They’ll be posted here for listening and purchasing later this week!

Second Ear is Open for Submissions

PRX’s Second Ear — a monthly idea-sharing session & mini-makeover for an audio piece — is open for submissions now! We can only take 15 submissions, so get ’em in early.

Head here for the application form, criteria, and FAQ.

Follow @prx and #SecondEar on Twitter for updates and to hear the before and after of the chosen piece.

If you have any questions, please comment on this blog post so others can see, or write to us.

Introducing PRX’s Second Ear

Introducing PRX’s Second Ear — it’s like a mini-makeover, without the reality television!

Are you a producer looking for perspective and ideas on an audio piece?

Each month, PRX will work with one producer on a piece to improve it. We’ll provide feedback based on criteria like music, transitions, script, hosting, etc. We’ll also help with the piece’s presentation on PRX — the image, description, your profile, and so on. Then we’ll go over our ideas with you, have you post the improved piece as an “after” to the “before”, and share it with the world.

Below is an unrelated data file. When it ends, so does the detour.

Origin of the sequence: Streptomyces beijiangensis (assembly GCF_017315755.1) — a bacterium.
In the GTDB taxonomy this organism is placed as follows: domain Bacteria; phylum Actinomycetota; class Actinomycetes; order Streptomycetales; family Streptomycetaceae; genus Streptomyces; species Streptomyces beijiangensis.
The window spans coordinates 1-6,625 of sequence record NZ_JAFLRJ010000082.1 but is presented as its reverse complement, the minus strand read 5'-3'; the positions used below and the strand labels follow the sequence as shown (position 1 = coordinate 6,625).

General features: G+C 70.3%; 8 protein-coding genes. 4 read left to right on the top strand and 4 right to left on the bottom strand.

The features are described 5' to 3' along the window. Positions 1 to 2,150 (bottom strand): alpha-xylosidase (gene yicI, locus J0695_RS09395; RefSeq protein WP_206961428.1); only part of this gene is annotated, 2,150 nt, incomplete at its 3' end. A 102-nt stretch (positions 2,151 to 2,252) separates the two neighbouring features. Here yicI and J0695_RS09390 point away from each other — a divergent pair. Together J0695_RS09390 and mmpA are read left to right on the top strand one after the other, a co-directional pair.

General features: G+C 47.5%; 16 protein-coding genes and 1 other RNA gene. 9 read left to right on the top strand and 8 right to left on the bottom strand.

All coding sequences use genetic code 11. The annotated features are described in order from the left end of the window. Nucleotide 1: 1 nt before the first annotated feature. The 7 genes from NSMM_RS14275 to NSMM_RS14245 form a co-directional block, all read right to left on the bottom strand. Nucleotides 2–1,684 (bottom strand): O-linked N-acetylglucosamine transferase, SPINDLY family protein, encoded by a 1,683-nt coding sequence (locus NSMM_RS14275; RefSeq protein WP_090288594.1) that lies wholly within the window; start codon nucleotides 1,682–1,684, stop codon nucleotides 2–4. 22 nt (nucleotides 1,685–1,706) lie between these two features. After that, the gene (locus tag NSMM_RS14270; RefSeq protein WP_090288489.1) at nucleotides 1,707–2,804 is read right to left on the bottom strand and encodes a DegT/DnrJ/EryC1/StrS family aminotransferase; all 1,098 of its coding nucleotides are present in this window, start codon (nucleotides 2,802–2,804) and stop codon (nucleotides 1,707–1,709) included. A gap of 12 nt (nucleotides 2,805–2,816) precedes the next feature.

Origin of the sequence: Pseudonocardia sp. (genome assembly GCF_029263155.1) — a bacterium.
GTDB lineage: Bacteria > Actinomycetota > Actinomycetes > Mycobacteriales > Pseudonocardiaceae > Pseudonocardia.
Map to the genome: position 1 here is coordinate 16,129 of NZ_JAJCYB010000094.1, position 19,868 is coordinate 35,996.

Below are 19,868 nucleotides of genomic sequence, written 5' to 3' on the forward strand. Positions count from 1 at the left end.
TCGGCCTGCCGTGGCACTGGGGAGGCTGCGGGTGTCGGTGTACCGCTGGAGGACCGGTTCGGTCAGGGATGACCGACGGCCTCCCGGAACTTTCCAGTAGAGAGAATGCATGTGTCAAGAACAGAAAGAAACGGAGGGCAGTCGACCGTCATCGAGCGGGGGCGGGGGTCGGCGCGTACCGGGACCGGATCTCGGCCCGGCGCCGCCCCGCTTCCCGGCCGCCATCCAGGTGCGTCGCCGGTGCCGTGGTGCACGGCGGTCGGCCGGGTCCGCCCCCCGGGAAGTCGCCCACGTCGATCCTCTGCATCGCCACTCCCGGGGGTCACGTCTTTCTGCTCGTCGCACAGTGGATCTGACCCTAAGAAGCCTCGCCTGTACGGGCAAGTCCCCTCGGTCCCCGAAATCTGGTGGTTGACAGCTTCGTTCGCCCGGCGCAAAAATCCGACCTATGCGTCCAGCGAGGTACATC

Here’s how it’ll work:

  1. We’ll take submissions online starting the first of each month. Producers will have five days to submit a piece under 15 minutes in length and a little pitch about it. One submission per person only. Submissions will be capped at 15 per month. Plan ahead: Here are the fields you’ll have to fill out when you apply.
  2. From the sixth to the fifteenth of the month, PRX staffers will choose one piece from the 15 submissions, listen to it a ton, and take notes on items to improve.